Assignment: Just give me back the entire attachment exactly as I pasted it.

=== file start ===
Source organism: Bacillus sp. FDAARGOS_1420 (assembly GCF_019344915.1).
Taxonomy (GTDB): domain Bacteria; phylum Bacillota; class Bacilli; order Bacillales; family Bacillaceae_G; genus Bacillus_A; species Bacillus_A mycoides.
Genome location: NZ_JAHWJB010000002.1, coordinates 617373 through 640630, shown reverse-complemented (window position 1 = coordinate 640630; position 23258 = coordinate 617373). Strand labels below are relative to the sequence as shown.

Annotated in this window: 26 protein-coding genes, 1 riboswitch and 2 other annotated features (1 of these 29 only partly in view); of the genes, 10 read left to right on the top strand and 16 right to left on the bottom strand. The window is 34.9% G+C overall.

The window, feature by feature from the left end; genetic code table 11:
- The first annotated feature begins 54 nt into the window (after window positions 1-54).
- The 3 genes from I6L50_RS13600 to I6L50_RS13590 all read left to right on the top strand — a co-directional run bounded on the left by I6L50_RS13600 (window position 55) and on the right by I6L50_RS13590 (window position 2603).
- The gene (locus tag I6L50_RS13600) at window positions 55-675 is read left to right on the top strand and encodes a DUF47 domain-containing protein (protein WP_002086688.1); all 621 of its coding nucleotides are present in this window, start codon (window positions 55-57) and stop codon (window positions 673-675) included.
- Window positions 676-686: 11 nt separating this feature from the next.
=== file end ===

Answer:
Source organism: Bacillus sp. FDAARGOS_1420 (assembly GCF_019344915.1).
Taxonomy (GTDB): domain Bacteria; phylum Bacillota; class Bacilli; order Bacillales; family Bacillaceae_G; genus Bacillus_A; species Bacillus_A mycoides.
Genome location: NZ_JAHWJB010000002.1, coordinates 617373 through 640630, shown reverse-complemented (window position 1 = coordinate 640630; position 23258 = coordinate 617373). Strand labels below are relative to the sequence as shown.

Annotated in this window: 26 protein-coding genes, 1 riboswitch and 2 other annotated features (1 of these 29 only partly in view); of the genes, 10 read left to right on the top strand and 16 right to left on the bottom strand. The window is 34.9% G+C overall.

The window, feature by feature from the left end; genetic code table 11:
- The first annotated feature begins 54 nt into the window (after window positions 1-54).
- The 3 genes from I6L50_RS13600 to I6L50_RS13590 all read left to right on the top strand — a co-directional run bounded on the left by I6L50_RS13600 (window position 55) and on the right by I6L50_RS13590 (window position 2603).
- The gene (locus tag I6L50_RS13600) at window positions 55-675 is read left to right on the top strand and encodes a DUF47 domain-containing protein (protein WP_002086688.1); all 621 of its coding nucleotides are present in this window, start codon (window positions 55-57) and stop codon (window positions 673-675) included.
- Window positions 676-686: 11 nt separating this feature from the next.